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AAD Looks at Treatments for Conditions Targeting Those with Darker Skin Tones
Posted: September 30, 2009
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Another skin condition that affects people of color, and especially African-Americans, is ashy dermatosis. While the cause of ashy dermatosis is unknown, it usually starts as a flat, dark grayish-brown rash that appears bi-laterally, or on both sides of body, such as both arms or both legs.
Ashy dermatosis closely resembles a condition known as fixed drug eruption, which causes the same type of pigmentation problem and is the result of an allergy to a food, medication or workplace trigger. For example, one of Dr. Breadon’s patients with this type of rash noticed a flare when she would consume a particular sugar substitute, which was eventually identified as the trigger.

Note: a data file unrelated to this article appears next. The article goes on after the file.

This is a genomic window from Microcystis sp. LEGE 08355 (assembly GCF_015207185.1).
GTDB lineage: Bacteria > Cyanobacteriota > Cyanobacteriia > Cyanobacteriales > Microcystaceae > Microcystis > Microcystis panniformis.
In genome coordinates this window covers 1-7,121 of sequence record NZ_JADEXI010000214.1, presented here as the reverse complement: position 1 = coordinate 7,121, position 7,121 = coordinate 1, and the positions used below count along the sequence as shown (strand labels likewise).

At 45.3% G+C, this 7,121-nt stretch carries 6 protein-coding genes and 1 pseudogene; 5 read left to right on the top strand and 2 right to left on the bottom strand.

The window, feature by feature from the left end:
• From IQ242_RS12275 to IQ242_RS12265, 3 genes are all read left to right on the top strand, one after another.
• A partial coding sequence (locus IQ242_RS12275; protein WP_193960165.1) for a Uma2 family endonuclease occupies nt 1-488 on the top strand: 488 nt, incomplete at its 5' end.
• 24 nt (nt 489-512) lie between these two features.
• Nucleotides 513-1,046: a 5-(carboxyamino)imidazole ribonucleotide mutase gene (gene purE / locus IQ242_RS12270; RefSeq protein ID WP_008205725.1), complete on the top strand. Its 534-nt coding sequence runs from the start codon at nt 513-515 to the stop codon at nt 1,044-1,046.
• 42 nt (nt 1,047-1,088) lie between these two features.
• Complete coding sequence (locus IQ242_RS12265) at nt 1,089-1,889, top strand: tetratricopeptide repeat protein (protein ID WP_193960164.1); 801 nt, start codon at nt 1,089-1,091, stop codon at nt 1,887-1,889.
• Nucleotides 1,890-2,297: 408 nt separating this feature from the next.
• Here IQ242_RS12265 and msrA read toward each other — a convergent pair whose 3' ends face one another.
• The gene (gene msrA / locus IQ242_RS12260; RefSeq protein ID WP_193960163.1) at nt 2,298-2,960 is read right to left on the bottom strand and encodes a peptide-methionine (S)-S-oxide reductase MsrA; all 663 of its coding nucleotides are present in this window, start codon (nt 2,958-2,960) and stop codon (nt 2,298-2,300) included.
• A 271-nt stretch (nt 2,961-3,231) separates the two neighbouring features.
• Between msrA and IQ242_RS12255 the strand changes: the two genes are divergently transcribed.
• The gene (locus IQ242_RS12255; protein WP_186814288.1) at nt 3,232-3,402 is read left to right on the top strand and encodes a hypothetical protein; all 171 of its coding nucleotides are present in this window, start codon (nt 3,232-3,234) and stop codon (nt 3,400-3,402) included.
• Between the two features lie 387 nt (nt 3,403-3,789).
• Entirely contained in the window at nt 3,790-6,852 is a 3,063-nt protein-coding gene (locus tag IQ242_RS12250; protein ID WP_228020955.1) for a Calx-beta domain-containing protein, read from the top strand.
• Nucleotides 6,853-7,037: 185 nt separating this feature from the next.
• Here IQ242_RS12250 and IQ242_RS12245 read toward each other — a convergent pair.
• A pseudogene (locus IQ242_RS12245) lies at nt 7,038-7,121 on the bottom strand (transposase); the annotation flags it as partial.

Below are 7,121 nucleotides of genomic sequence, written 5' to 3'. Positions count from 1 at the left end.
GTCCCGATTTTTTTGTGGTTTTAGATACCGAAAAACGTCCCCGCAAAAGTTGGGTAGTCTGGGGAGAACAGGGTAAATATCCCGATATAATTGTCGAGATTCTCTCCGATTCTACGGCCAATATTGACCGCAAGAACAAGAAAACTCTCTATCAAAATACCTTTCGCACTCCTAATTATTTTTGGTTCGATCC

“Based on my evaluation of numerous cases of ashy dermatosis and fixed drug eruption, my theory is that these two conditions are actually one in the same,” said Dr. Breadon. “That’s why I think it is so important to identify the trigger, as this can help alleviate the rash and prevent its spread. I encourage my patients to keep a food diary or a list of any medications or items with which they come into contact to see if we can identify the source of the problem.”
Dr. Breadon noted that ashy dermatosis and fixed drug eruption can be very difficult to treat. A compound lotion of salicylic acid, a mid-potency steroid and hydroquinone can offer gradual clearing. Regular use of sunscreen with a high SPF also is highly recommended to avoid further hyperpigmentation.
“It is important for people with darker skin to be aware of any changes in their skin and to see a dermatologist at the first sign of anything unusual,” said Dr. Breadon. “Dermatologists not only can diagnose and provide the best treatment options for a particular pigmentation problem, but also can rule out a serious condition, such as skin cancer.”